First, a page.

Mongolia, Tibet food
Bapopik at AOL.COM
Bapopik at AOL.COM
Tue Sep 3 05:52:39 UTC 2002
I'll be in Mongolia and Tibet from September 7-27. I start out with a
17h10m flight to Seoul, South Korea, and then a 3h50m flight to Ulaanbaatar,
Mongolia. China has been taking out internet cafes all over the country, so
don't expect any posts at all.
I'll post some food words in advance.
5th edition--May 2002
First published--April 1986
Tellingly, the basic Tibetan meal is _tsampa_, a kind of dough made with
roasted-barley flour and yak butter (if available) mixed with water, tea or
beer--something wet. (...)
But outside Lhasa, Tibetan food is limited mainly to greasy _momos_ and
More common is thugpa, a noodle soup with meat or vegetables or both.
Variations on the theme include _hipdu_ (squares of noodles and yak meat in a
soup) and _thanthuk_ (more noodles). More ambitious and harder to find are
_shemdre_ (potatoes and yak meat on a bed of rice) and _shya vale_
(pancake-style pasties, fried, with a yak-meat filling). Also popular among
nomads is dreid yak (_yaksha_) or lamb meat.
Chinese food in Tibet is almost exclusively Sichuanese. (...) You may find
that some dishes include _huajiao_ (flower pepper), a curious mouth-numbing
spice that tastes a little bit like washing detergent. Another interesting
sauce is _yuxiang_, a spicy, piquant sauce that is supposed to resemble the
taste of fish (probably the closest thing you'll get to fish in Tibet).
Very few Chinese restaurants have menus in English.
Chinese snacks are excellent and worth trying. The most common are
ravioli-style dumplings called _shuijiao_. prdered by the bowl or weight
(half a jin is enough for one person) and steamed dumplings called _baozi_,
similar to momos and normally ordered by the steamer. You can usually get a
bowl of noodles anywhere for around Y5; _shaguo mixian_ is a particularly
tasty form of rice noodles cooked in a clay pot.
Dishes worth trying include _ganbanmian_, a kind of stir-fried spaghetti
bolognaise made with beef (or yak) and sometimes green peppers, and
_chaomianpian_, fried noodle squares with meat and vegetables. Muslim
restaurants also offer good breads and excellent Eight Treasure Tea
(_babaocha_), which is made with dried raisins, plums and rock sugar and only
releases its true flavour after several cups.
_Bo cha_, literally Tibet tea, is unlikely to be a highlight of your trip to
Tibet. Made from yak butter mixed with salt, milk, soda, tea leaves, the
soup mixture has more the consistency of bouillon than of tea...
3rd edition--May 2001
First published--May 1993
A guanz is an all-purpose word to describe a canteen. (..) If you are lucky
or prepared to wait, some steamed mutton dumplings (_buuz_) or fried mutton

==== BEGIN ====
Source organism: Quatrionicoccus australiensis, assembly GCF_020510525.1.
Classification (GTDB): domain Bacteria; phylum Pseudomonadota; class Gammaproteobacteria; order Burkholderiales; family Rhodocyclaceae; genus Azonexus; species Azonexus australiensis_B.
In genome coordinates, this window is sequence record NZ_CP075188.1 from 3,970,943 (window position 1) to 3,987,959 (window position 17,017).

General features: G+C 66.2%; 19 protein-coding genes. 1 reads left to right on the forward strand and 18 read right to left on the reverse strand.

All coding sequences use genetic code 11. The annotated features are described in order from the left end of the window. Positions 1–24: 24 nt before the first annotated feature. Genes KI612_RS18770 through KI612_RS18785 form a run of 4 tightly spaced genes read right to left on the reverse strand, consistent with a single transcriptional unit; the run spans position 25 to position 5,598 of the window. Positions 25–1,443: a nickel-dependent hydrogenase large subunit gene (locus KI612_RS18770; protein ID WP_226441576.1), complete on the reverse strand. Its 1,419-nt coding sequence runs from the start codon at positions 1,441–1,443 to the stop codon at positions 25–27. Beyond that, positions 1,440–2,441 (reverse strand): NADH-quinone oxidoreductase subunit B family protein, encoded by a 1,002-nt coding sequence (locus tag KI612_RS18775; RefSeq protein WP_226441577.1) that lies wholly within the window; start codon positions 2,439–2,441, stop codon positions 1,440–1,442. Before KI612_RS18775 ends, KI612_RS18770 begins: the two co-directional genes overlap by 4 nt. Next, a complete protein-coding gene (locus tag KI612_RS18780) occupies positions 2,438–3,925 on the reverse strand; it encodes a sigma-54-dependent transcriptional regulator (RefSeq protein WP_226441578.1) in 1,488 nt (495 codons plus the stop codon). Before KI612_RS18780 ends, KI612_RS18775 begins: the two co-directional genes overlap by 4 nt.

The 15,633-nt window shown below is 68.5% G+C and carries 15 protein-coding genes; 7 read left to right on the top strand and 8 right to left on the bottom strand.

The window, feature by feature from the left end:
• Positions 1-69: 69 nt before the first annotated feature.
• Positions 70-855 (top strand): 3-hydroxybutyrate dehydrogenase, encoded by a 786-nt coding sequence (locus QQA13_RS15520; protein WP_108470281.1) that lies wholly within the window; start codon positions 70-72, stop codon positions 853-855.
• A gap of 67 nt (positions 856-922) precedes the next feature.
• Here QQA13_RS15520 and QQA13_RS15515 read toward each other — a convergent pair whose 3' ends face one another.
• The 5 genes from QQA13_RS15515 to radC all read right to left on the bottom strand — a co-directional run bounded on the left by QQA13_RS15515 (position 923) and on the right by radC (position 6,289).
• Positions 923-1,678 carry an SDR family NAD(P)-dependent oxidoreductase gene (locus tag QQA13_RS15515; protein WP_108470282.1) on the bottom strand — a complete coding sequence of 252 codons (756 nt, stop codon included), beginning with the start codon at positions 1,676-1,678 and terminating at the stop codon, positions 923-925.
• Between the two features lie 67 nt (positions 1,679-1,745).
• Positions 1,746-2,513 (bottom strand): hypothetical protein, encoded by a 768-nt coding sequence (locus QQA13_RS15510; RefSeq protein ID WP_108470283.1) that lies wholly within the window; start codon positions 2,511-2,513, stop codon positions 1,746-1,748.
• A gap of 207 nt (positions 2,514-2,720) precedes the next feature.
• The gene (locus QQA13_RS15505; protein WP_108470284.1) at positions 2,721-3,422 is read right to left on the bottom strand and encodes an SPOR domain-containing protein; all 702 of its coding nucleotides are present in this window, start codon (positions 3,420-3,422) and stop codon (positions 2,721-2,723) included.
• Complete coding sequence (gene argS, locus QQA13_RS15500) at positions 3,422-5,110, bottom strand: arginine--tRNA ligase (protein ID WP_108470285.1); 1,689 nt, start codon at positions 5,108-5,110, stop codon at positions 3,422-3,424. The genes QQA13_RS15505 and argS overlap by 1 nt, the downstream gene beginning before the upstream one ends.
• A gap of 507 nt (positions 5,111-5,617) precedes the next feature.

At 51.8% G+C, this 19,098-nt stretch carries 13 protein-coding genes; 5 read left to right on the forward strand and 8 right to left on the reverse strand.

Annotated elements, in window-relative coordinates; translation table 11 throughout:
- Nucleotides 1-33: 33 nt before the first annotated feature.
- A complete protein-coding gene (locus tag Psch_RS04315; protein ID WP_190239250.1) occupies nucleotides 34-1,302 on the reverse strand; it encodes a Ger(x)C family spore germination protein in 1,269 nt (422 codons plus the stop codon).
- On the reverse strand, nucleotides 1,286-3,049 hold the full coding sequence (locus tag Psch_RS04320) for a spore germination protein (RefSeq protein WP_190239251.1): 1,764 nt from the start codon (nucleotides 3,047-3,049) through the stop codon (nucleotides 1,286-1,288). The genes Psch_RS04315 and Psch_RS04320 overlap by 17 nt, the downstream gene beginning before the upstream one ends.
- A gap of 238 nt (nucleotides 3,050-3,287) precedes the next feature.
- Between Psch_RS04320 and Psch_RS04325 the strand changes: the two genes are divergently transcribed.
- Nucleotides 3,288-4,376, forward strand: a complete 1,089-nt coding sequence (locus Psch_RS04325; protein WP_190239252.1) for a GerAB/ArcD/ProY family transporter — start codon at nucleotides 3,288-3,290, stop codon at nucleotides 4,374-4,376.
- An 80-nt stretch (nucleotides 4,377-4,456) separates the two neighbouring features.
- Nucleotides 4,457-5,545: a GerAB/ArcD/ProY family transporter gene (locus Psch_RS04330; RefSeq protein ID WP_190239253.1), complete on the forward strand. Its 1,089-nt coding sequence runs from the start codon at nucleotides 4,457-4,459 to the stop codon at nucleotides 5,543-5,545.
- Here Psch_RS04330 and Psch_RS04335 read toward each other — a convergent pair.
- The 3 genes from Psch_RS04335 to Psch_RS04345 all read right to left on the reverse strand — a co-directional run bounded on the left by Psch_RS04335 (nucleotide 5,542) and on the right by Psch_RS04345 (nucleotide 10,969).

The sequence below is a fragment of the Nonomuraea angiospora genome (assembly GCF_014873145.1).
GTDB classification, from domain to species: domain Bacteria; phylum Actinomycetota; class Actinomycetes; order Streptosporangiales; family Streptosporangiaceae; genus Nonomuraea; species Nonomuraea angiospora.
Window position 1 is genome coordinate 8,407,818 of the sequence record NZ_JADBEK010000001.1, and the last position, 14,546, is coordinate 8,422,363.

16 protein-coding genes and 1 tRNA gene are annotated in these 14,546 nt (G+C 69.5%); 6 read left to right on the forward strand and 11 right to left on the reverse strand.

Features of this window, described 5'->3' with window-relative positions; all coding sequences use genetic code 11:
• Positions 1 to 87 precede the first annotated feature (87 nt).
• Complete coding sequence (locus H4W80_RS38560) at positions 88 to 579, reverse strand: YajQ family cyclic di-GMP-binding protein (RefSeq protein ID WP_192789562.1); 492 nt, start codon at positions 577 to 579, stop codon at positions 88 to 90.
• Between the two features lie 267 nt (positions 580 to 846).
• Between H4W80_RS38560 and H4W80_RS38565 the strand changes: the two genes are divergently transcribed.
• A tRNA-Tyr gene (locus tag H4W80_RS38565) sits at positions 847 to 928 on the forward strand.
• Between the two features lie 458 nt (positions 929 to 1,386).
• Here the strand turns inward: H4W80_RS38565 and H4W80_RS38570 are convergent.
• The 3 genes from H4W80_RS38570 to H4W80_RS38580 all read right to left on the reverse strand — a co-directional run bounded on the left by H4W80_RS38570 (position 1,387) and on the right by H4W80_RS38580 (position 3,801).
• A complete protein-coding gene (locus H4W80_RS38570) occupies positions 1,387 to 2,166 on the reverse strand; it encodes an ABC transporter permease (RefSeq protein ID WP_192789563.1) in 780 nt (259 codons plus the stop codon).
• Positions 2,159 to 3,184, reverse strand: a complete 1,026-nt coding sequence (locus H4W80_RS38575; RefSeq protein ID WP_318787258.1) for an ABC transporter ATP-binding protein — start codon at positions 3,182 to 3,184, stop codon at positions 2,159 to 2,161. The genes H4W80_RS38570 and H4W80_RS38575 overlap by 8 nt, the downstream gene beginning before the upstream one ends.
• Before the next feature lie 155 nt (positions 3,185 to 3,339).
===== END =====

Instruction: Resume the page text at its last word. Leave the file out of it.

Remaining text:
pancakes (_khuurshuur_) may be available.
Bread of _mantuu_, a dooughy steamed bread roll, similar to the Chinese
_mantou_, are normally available.
You may be served a very (Pg. 99--ed.) sharp soft fermented cheese called
_aarts_, which will clear your sinuses, and _orom_, a type of thick
cream.which, if fresh, is delicious with bread nad jam for breakfast.
_Khoormog_ is yoghurt made from camel's milk and _tsotsgiin tos_ is butter.
Forget everything you ever learned about Mongolian hot pot...very little
is Mongolian about them. The most common dishes are _buuz_ (steamed
dumplings), with mutton filling, plenty of fat and flour. Smaller boiled
dumplings are called _bansh_ and are often served in soup or even in salty
If you are lucky you may be able to try _boodog_, when an entire goat, or
preferably marmot, is slowly roasted from the inside out by placing hot rocks
inside the skinned carcass, sealing it and then placing the carcass on the
The other main highlight of Mongolian cuisine is _khorkhog_, which is made
by placing hot stones from the fire into a pot or milk urn with chopped
sheep, some water and sometimes vodka and then sealing the pot and putting it
on the fire.
Mongolia is difficult, but not impossible, for vegetarians. Indeed, up
until recently, the Mongolian language only had one word to describe both
grass and vegetables.
(...) So wrote William of Rubrick in the 13th century about fermented mare's
milk (_airag_), or _cosmos_ as it was then known to medieval travellers.
MONGOLIA: EMPIRE OF THE STEPPES
by Claire Sermier
New York: Odyssey Guides (W. W. Norton & Co., Inc.)
Traditional Mongolian fare, such as _buuz_ and _huushuur_, can be found in
the ubiquitous _guanze_ (canteens).
Meat-filled dumplings: _buuz_
Meat pasties: _khuushuuur_
A FEW MONGOLIAN SPECIALTIES
_Shimin arkhi_ ( or _zaal'te us_ "clever water"): an alcohol made from
fermented cow's milk and distilled several times.
_Oorom:_ a cream of boiled milk the boiled milk is stirred with a ladle
until a thick skin forms on it, which is removed, cooled and dried. It can
be kept through the winter.
_Shar tos:_ "yellow butter", produced from melted _oorom_ and used for
making cakes and biscuits.
_Aaruul:_ curds that are dried in the sun.
_Arts:_ sour soft white cheese.
_Buuz:_ large dumplings filled with mutton and bits of onion.
_Baansh:_ small mutton dumplings cooked in stock.
_Boodog:_ a Mongolian specialty made from goat or marmot. Preparation
starts by pulling the innards our from the neck, after which, various spices,
vegetables, and white-hot stones are stuffed in the cavity. (...)
_Khorkhog:_ another classic Mongolian cooking method, this involves placing
strips of meat, vegetables, spices, water and hot rocks inside a large metal
canister. While the hot rocks and water steam the contents from the inside,
the sealed metal jug is placed over an open fire.
OED is adding "momo," but it's not enough. It has "pao-tzu," (or "baozi,"
and "mantou") in an entry starting from 1956.
Here a Google hit check for some terms (I added "Mongolia" or "Tibet" to
avoid some stray hits):
bo cha--4 hits
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